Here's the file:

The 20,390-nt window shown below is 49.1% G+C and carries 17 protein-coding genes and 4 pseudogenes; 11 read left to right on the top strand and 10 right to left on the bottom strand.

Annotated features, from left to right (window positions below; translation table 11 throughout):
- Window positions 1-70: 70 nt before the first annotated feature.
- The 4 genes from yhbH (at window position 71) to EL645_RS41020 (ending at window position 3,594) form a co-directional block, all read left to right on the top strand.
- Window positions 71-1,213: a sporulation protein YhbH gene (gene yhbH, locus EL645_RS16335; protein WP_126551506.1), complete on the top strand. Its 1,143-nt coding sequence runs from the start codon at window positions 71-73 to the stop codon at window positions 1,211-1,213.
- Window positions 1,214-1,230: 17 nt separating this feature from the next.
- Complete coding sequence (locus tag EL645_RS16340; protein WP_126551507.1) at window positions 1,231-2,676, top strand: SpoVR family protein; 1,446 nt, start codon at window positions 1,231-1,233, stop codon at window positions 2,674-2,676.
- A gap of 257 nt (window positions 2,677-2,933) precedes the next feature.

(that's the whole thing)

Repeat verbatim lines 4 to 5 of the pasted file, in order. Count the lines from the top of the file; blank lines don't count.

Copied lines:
- The 4 genes from yhbH (at window position 71) to EL645_RS41020 (ending at window position 3,594) form a co-directional block, all read left to right on the top strand.
- Window positions 71-1,213: a sporulation protein YhbH gene (gene yhbH, locus EL645_RS16335; protein WP_126551506.1), complete on the top strand. Its 1,143-nt coding sequence runs from the start codon at window positions 71-73 to the stop codon at window positions 1,211-1,213.